A Voyage to the South Sea,
undertaken by Command of His Majesty, for the purpose of conveying the Bread-fruit tree to the West Indies, in His Majesty's Ship The Bounty... including an Account of the Mutiny on Board the said ship, and the Subsequent Voyage of Part of the Crew, in the Ship's Boat...London: for George Nicol, 1792 Stock Code: 143020
NotesFirst edition of Bligh's own full account of his voyage which led to the most famous mutiny in the history of the sea. "An extremely important book" (Hill).
In mid-1787 Bligh received the command of the Bounty, then being fitted to transport breadfruit and other plants from the South Seas to the West Indies, part of an elaborate scheme to establish large-scale cotton cultivation in the West Indies by transplanting breadfruit and other fruits and vegetables so that plantation owners might feed slaves more cheaply. The Bounty reached Tahiti, loaded up with breadfruit, and set sail again at the beginning of April 1789. In the early morning of 28 April 1789, when off the island of Tonga, Fletcher Christian led part of the crew in mutiny. The rebels set Bligh and eighteen men adrift in the ship's 23 foot long launch, with little food and only minimal navigational tools. Incredibly Bligh managed to reach Kupang in Timor two months later with the loss of only one man, after a harrowing 3500 mile voyage.
Embarrassingly Bligh found himself having to defend his own conduct. He had already published a shorter Narrative of the Mutiny in 1790. The Advertisement explains that "the reason of the Narrative appearing first, was for the purpose of communicating early information concerning an event which attracted the public notice: and being drawn up in a hasty manner, it required many corrections". This is the first appearance of Bligh's account of the entire expedition. "This full account of the voyage, then, includes a slightly altered version of Bligh's own account of the mutiny, which had been published two years earlier. This extended and revised text makes this the fundamental published account of the Bounty saga " (Parks Collection). However, publication did not achieve his aim of rehabilitating his reputation, which was later further damaged by another mutiny and other serious insubordinations. History's verdict has overwhelmingly been that Bligh was clearly a superior navigator and a brave man, but an abysmal leader otherwise. Interestingly, it was his habit of intemperate verbal abuse that upset his subordinates: research has shown that Bligh actually flogged less than any other British commander in the Pacific Ocean in the later eighteenth century.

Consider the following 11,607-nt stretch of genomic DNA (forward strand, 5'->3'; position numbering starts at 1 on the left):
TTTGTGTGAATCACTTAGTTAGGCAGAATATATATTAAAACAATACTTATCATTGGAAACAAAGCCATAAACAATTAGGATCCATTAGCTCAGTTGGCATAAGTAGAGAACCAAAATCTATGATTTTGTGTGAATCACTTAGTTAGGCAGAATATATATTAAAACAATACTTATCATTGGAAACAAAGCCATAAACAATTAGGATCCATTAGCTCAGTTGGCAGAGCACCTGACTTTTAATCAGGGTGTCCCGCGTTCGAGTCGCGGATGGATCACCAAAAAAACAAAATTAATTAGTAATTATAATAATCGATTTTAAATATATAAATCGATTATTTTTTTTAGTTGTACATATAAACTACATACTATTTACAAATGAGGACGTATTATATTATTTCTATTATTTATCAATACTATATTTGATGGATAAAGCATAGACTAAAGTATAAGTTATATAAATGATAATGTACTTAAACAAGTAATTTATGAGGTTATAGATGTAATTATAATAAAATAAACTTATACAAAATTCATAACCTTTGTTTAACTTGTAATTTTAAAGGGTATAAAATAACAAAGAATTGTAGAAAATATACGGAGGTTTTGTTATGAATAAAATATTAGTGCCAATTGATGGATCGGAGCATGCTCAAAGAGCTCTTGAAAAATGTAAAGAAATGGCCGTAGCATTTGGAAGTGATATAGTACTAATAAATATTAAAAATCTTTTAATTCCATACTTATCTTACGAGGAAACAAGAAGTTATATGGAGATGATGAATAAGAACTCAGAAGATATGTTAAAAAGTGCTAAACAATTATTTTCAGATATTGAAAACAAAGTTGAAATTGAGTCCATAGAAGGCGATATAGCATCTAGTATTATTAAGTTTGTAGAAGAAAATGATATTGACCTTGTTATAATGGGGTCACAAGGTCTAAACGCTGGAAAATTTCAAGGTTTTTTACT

From the library of George Bennett FRCS (1804-1893), English-born Australian physician and naturalist, author of Wanderings in New South Wales (1834), with his armorial bookplate to front pastedown.
Quarto (300 x 230 mm). Near-contemporary mottled calf, rebacked preserving the original spine, titles in gilt to red calf spine label, floral and Greek key motifs in gilt to spine, gilt roll to boards, marbled endpapers.
Stipple-engraved oval portrait frontispiece of Bligh by Condé after John Russell, folding plan of the Bounty, folding plan of the Bounty's launch, plate of a breadfruit, and 4 plans and charts (3 folding).
Corners expertly repaired, light offsetting to folding plates and adjoining leaves, very occasional faint staining, else internally clean and fresh; a very good copy indeed.
The Parks Collection of Captain William Bligh, 12; Ferguson 125; Hill 135; Howgego, I, B107; NMM, Voyages & Travel, 624; Sabin 5910; Spence 104.
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